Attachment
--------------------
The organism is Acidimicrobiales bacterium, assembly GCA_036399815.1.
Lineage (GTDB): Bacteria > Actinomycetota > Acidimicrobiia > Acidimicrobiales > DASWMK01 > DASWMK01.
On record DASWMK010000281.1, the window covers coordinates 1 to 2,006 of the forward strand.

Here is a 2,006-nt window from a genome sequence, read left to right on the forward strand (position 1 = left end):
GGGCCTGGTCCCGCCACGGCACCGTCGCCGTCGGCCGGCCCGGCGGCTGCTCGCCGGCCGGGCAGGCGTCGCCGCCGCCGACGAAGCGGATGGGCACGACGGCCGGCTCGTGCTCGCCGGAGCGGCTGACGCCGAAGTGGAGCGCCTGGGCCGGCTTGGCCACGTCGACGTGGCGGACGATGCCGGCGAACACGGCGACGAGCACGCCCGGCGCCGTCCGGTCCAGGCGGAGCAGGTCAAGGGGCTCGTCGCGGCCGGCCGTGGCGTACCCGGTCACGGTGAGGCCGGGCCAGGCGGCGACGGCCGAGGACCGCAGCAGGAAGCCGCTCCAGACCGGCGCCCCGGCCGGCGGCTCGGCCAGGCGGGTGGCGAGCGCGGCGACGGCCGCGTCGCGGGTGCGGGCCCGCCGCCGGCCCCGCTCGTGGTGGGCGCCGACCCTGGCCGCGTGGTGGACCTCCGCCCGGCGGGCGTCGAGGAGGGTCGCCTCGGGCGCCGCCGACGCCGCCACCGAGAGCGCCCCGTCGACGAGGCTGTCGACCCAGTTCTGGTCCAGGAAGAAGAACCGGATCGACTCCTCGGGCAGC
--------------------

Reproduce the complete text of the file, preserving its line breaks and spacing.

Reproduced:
The organism is Acidimicrobiales bacterium, assembly GCA_036399815.1.
Lineage (GTDB): Bacteria > Actinomycetota > Acidimicrobiia > Acidimicrobiales > DASWMK01 > DASWMK01.
On record DASWMK010000281.1, the window covers coordinates 1 to 2,006 of the forward strand.

Here is a 2,006-nt window from a genome sequence, read left to right on the forward strand (position 1 = left end):
GGGCCTGGTCCCGCCACGGCACCGTCGCCGTCGGCCGGCCCGGCGGCTGCTCGCCGGCCGGGCAGGCGTCGCCGCCGCCGACGAAGCGGATGGGCACGACGGCCGGCTCGTGCTCGCCGGAGCGGCTGACGCCGAAGTGGAGCGCCTGGGCCGGCTTGGCCACGTCGACGTGGCGGACGATGCCGGCGAACACGGCGACGAGCACGCCCGGCGCCGTCCGGTCCAGGCGGAGCAGGTCAAGGGGCTCGTCGCGGCCGGCCGTGGCGTACCCGGTCACGGTGAGGCCGGGCCAGGCGGCGACGGCCGAGGACCGCAGCAGGAAGCCGCTCCAGACCGGCGCCCCGGCCGGCGGCTCGGCCAGGCGGGTGGCGAGCGCGGCGACGGCCGCGTCGCGGGTGCGGGCCCGCCGCCGGCCCCGCTCGTGGTGGGCGCCGACCCTGGCCGCGTGGTGGACCTCCGCCCGGCGGGCGTCGAGGAGGGTCGCCTCGGGCGCCGCCGACGCCGCCACCGAGAGCGCCCCGTCGACGAGGCTGTCGACCCAGTTCTGGTCCAGGAAGAAGAACCGGATCGACTCCTCGGGCAGC